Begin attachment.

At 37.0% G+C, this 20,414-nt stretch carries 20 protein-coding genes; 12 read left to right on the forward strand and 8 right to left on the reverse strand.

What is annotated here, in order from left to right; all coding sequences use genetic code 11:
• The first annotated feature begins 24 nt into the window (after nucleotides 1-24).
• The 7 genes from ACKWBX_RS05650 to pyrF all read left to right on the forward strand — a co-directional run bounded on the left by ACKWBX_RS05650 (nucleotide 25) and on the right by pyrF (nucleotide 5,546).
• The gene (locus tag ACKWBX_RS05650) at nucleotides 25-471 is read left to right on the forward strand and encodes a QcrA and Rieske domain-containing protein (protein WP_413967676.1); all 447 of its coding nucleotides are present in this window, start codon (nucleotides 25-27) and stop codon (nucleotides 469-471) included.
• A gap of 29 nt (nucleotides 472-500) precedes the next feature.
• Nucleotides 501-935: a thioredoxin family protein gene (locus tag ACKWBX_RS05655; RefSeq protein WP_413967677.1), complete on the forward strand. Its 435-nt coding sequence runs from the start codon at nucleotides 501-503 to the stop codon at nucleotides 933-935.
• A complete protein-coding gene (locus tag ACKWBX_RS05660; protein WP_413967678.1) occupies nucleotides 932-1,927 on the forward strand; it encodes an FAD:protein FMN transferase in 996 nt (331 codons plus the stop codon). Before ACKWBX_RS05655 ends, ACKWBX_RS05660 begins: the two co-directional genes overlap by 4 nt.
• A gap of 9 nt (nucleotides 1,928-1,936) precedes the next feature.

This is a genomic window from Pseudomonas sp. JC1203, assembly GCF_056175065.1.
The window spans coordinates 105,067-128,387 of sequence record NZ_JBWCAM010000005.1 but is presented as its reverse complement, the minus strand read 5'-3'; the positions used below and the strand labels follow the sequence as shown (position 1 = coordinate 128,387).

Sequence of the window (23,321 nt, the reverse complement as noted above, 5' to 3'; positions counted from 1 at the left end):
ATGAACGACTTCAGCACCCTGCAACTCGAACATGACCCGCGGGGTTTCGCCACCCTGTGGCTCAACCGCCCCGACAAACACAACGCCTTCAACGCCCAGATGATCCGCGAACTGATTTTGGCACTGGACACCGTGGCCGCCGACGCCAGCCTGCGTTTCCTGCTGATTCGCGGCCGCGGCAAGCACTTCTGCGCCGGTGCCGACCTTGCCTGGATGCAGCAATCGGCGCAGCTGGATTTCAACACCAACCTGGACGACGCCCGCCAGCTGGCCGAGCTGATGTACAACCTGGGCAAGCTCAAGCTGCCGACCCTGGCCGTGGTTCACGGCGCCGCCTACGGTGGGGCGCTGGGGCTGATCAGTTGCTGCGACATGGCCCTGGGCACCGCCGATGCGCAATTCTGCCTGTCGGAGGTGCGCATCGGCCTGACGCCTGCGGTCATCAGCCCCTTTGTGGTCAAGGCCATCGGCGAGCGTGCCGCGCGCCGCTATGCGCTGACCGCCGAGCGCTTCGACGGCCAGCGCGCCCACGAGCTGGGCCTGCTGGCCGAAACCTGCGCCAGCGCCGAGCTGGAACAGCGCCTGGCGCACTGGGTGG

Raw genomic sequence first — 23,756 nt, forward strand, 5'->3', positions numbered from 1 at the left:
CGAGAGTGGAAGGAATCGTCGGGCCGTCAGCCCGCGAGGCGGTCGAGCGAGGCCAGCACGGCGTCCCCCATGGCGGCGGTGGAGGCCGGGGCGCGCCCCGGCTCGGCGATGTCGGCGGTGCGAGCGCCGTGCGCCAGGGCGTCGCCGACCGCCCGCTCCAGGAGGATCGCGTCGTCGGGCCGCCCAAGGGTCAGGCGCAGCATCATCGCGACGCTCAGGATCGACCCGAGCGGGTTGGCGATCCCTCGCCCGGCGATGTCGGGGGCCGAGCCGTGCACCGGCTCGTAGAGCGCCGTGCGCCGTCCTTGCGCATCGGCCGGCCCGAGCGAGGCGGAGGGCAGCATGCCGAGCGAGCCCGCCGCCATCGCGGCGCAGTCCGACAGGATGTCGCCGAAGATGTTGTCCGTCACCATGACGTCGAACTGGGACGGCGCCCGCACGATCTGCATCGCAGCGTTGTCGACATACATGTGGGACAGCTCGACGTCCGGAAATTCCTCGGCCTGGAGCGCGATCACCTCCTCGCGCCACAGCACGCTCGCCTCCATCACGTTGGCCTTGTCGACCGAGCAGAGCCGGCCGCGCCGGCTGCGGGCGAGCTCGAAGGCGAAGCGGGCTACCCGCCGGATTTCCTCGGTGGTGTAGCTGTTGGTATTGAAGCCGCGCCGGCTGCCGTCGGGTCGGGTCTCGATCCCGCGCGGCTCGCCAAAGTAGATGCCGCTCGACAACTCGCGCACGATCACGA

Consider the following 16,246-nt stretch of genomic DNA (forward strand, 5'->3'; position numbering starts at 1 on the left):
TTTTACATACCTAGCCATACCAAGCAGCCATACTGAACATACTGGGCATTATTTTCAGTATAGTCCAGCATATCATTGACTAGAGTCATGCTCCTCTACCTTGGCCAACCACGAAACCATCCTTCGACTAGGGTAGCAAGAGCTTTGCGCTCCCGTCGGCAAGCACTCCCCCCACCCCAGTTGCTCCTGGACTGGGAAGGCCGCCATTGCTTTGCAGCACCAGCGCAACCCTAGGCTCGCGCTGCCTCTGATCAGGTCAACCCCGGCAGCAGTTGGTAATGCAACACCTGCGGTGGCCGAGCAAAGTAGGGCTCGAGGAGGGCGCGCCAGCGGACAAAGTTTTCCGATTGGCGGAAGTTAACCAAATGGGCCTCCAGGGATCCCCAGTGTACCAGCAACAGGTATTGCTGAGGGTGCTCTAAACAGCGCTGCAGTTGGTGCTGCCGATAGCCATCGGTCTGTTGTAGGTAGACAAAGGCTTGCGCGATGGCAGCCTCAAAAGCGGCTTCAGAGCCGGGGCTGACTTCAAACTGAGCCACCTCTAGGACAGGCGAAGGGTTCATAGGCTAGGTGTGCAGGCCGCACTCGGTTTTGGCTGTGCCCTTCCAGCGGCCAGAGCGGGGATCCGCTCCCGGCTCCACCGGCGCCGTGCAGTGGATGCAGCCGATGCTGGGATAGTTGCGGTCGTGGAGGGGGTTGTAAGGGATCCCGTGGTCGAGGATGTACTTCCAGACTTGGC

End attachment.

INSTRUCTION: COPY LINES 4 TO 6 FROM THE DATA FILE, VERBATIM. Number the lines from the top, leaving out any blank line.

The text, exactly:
• The 7 genes from ACKWBX_RS05650 to pyrF all read left to right on the forward strand — a co-directional run bounded on the left by ACKWBX_RS05650 (nucleotide 25) and on the right by pyrF (nucleotide 5,546).
• The gene (locus tag ACKWBX_RS05650) at nucleotides 25-471 is read left to right on the forward strand and encodes a QcrA and Rieske domain-containing protein (protein WP_413967676.1); all 447 of its coding nucleotides are present in this window, start codon (nucleotides 25-27) and stop codon (nucleotides 469-471) included.
• A gap of 29 nt (nucleotides 472-500) precedes the next feature.